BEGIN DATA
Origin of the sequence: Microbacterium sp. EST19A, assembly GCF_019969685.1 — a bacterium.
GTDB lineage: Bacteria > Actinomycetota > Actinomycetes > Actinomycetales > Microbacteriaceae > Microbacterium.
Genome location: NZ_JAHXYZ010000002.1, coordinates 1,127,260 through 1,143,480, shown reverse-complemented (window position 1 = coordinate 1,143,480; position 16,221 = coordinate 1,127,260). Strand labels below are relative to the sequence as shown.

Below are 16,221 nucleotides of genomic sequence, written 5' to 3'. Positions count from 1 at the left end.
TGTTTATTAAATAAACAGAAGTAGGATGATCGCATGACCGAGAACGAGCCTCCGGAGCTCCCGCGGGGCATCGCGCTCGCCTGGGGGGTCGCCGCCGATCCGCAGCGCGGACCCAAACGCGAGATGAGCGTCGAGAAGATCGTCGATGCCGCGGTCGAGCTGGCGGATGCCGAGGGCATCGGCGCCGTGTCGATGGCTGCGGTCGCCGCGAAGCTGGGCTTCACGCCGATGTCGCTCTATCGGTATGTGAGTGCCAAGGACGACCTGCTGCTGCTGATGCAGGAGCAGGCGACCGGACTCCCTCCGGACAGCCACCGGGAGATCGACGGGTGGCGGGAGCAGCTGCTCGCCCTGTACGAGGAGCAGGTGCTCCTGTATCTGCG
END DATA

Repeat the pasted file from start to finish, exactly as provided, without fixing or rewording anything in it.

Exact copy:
Origin of the sequence: Microbacterium sp. EST19A, assembly GCF_019969685.1 — a bacterium.
GTDB lineage: Bacteria > Actinomycetota > Actinomycetes > Actinomycetales > Microbacteriaceae > Microbacterium.
Genome location: NZ_JAHXYZ010000002.1, coordinates 1,127,260 through 1,143,480, shown reverse-complemented (window position 1 = coordinate 1,143,480; position 16,221 = coordinate 1,127,260). Strand labels below are relative to the sequence as shown.

Below are 16,221 nucleotides of genomic sequence, written 5' to 3'. Positions count from 1 at the left end.
TGTTTATTAAATAAACAGAAGTAGGATGATCGCATGACCGAGAACGAGCCTCCGGAGCTCCCGCGGGGCATCGCGCTCGCCTGGGGGGTCGCCGCCGATCCGCAGCGCGGACCCAAACGCGAGATGAGCGTCGAGAAGATCGTCGATGCCGCGGTCGAGCTGGCGGATGCCGAGGGCATCGGCGCCGTGTCGATGGCTGCGGTCGCCGCGAAGCTGGGCTTCACGCCGATGTCGCTCTATCGGTATGTGAGTGCCAAGGACGACCTGCTGCTGCTGATGCAGGAGCAGGCGACCGGACTCCCTCCGGACAGCCACCGGGAGATCGACGGGTGGCGGGAGCAGCTGCTCGCCCTGTACGAGGAGCAGGTGCTCCTGTATCTGCG